Eggs-Guardian: 15 Thor: Ragnarok Easter Eggs You Totally Missed

Thor Ragnarok Easter Eggs


Marvel's newest film, Thor: Ragnarok (directed by Taika Waititi and written by Eric Pearson, Craig Kyle and Christopher Yost), is filled to the brim with references to Marvel Comics and, as it builds upon the history of the Marvel Cinematic Universe, it is also filled with references to other Marvel films. One of the major plots in the film is an adaptation of the famous Hulk storyline, "Planet Hulk." However, while plenty of references in the film are plain as day, there are others that are a bit more obscure.

RELATED: 15 Crazy Thor: Ragnarok Fan Theories (That Might Actually Be True)

Here, we will deliver a collection of 15 of the most interesting Easter Eggs within Thor: Ragnarok, from clever references to events (and notable character cameos) in comic book history, to in-jokes from other Marvel movies to some particularly obscure references put in the film just for Taika Waititi fans and other residents of Australia and New Zealand.

SPOILER WARNING: The following article contains major spoilers for Thor: Ragnarok, in theaters now.

Continue scrolling to keep reading

Click the button below to start this article in quick view

Start Now


One of the biggest standout scenes in the film is the play that "Odin" (secretly Loki in disguise) is putting on for the people of Asgard while Thor was away on a mission. The play is all about Loki's heroism as the real Loki (disguised as Odin) is trying to do some propaganda to make the Asgardians love him. The big takeaway from the scene is that they got one of the biggest movie stars in the world, Matt Damon, to play Loki in the play.

Veteran New Zealand actor, Sam Neill, plays Odin in the play (Neil was one of the stars of Taika Waititi's Hunt for the Wilderpeople) but the cleverest casting was Thor in the play, played by Luke Hemsworth, oldest brother of Thor star, Chris Hemsworth (in the photo, Luke is in the middle, between his two actor brothers, Chris and Liam).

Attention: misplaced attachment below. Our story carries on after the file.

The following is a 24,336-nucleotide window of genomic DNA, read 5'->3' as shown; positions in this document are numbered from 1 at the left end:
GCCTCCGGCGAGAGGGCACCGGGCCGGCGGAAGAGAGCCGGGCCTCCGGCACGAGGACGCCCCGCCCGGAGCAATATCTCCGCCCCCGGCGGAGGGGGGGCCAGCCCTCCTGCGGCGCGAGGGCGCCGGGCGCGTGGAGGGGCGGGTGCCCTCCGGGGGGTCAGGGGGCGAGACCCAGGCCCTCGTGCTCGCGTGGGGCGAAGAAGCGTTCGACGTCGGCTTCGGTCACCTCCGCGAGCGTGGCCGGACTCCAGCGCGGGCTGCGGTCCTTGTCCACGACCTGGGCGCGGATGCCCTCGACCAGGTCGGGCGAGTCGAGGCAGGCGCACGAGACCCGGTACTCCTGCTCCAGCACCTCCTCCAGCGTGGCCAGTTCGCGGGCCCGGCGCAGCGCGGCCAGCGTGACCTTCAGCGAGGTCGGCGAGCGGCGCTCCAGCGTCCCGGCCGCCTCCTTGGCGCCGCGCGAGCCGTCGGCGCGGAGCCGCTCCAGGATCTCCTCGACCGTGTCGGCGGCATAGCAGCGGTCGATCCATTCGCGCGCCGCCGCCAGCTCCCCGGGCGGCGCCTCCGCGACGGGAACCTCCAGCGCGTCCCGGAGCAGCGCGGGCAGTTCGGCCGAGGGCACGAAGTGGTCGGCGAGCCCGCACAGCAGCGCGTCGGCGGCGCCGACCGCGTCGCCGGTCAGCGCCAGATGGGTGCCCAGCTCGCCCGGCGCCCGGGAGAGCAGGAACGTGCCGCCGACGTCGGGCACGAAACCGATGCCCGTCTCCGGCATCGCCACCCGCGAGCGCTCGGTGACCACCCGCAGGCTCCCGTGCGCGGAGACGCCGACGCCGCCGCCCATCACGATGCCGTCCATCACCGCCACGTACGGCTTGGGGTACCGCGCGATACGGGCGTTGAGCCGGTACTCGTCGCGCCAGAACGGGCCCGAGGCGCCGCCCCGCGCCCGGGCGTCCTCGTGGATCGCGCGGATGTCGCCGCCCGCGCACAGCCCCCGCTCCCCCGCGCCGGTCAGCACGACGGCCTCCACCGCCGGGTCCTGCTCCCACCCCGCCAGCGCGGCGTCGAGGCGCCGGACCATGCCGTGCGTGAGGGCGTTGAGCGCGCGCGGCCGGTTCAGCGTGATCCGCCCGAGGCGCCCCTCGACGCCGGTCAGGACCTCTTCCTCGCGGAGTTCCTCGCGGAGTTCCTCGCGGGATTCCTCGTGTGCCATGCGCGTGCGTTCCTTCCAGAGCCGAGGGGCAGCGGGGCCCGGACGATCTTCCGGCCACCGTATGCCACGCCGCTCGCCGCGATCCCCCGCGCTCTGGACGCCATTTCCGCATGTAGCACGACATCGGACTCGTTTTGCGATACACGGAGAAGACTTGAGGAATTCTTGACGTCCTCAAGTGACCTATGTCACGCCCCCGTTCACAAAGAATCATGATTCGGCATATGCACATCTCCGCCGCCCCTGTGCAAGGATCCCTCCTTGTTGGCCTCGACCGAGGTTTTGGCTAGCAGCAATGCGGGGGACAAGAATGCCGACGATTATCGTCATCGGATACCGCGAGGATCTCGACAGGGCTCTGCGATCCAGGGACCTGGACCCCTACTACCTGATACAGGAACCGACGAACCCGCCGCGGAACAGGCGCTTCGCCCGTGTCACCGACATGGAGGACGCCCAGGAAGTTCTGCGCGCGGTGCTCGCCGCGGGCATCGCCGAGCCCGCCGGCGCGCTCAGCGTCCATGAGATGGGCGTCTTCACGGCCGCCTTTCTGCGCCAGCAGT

In Loki's play, there is a reference to Thor being turned into a frog by Loki. Naturally, this actually did happen in the comic books. In Thor #364 (during Walter Simonson's famed Thor run), Loki cast a spell to turn Thor into a frog while having a fake Thor on Asgard getting into mischief. Thor, though, quickly adapted to his frog body.

He managed to travel to where his hammer was and then, once he touched the hammer, he was transformed into Thor, Frog of Thunder! Later on, a new character took over the mantle of "Throg." Simon Walterson (a clever nod to Simonson) had been turned into a frog by a witch and he later got a sliver of Thor's hammer and it created his own mini-hammer as he fights crime alongside the other Pet Avengers (like Lockjaw of the Inhumans and Falcon's bird, Redwing).


As noted earlier, a good chunk of the film is adapted from the notable Hulk storyline, "Planet Hulk," where Hulk crashed on the planet Sakaar (just like in the film) and was forced to become a gladiator in the planet's epic gladiator competitions. However, in this film, rather than the evil Red King being in charge of the planet, it is the Grandmaster.

Naturally, then, the Grandmaster calls his gladiator combats the "contest of champions," a reference to a 1982 Marvel miniseries where Grandmaster and Death herself compete against each other with superheroes from around the world being their pawns (more recently, Grandmaster and his Elder brother, Collector, revived the Contest of Champions, now using alternate reality versions of characters and characters from different timelines to fight against each other for sport).


Possibly the coolest Easter Egg in the film (Marvel Studios President, Kevin Feige, noted that this is his favorite Easter Egg in the movie) is the shot of the outside of the gladiator arena on Sakaar. On the outside, there are giant busts of characters. These are past champions of the Contest of Champions from over the years, suggesting that the Grandmaster has been doing this for ages.

The characters represented are Beta Ray Bill (an alien worthy enough to wield Thor's hammer), the Greek god Ares, the Man-Thing and the bizarre old Hulk villain with two heads, the Bi-Beast. Ares, notably, was one of the participants in the most recent Contest of Champions series, making it a double Easter Egg, in a way.